Encyclopaedia of Islam, First Edition (1913-1936)

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soap (cf. English soap), has penetrated through Latin sapo and Greek σαπών as a loanword to the East also. According to Pauly-Wissowa, (Realenz. d. klass. Altert., second series, iii. 1112, the ancients were not acquainted with our soap; in Pliny sapo means a hair-dye (rutilandis capillis) and also medical salves; for cleansing purposes certain poor earths were used, which were sometimes perfumed. There can, however, be no doubt that soap came into use in the middle ages along with other lathery lotions and in addition to its uses for clea…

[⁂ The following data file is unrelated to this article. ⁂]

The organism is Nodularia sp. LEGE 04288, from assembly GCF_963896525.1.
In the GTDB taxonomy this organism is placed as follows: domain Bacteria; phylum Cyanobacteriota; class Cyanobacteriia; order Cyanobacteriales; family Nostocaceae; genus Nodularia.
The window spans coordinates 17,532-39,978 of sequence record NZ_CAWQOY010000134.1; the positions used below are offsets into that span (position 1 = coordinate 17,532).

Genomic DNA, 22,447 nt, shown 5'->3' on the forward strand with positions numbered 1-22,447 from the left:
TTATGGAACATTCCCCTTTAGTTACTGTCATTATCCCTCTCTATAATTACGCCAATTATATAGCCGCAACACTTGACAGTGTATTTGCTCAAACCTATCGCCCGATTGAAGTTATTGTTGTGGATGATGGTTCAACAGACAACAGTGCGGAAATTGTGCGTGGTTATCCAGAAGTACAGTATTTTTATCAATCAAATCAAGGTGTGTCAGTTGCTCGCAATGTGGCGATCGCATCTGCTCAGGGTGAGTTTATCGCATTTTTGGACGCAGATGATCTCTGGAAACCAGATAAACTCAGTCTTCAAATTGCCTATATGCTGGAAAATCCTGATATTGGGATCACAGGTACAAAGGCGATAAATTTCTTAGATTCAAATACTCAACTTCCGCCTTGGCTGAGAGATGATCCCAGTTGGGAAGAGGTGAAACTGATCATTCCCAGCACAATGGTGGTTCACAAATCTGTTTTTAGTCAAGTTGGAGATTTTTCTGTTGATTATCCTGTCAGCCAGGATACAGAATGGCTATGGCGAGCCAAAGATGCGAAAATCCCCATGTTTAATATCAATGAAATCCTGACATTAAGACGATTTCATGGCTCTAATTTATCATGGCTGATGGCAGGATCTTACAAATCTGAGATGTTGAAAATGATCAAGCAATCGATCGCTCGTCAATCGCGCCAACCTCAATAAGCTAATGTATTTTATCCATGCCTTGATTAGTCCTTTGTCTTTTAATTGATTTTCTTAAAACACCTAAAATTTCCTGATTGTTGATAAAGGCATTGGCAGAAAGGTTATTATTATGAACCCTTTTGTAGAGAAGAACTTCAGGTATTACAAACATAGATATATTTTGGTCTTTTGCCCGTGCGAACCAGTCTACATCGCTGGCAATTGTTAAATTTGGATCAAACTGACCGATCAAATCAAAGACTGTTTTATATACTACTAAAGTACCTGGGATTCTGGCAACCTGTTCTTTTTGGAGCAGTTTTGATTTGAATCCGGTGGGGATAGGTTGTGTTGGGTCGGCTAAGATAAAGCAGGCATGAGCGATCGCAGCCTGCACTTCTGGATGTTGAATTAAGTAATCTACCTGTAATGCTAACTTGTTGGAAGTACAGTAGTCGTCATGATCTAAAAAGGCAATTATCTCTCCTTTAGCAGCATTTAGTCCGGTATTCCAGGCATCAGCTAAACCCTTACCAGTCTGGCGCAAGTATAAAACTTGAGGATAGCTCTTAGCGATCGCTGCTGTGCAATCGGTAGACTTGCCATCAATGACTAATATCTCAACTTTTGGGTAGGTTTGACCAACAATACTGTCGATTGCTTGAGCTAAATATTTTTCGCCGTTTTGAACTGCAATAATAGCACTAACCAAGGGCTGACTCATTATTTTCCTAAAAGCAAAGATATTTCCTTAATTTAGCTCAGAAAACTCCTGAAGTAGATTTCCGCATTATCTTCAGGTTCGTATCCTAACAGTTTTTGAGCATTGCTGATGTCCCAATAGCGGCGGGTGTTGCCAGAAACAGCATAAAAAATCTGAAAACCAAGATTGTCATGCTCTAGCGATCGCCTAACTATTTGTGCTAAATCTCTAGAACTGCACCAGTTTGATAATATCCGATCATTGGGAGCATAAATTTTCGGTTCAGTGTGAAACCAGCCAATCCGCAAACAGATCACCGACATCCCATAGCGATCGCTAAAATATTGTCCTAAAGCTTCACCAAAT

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Ruska, J., “Ṣābūn”, in: Encyclopaedia of Islam, First Edition (1913-1936), Edited by M. Th. Houtsma, T.W. Arnold, R. Basset, R. Hartmann. Consulted online on 02 July 2020 <http://dx.doi.org/10.1163/2214-871X_ei1_SIM_5015>
First published online: 2012
First print edition: ISBN: 9789004082656, 1913-1936

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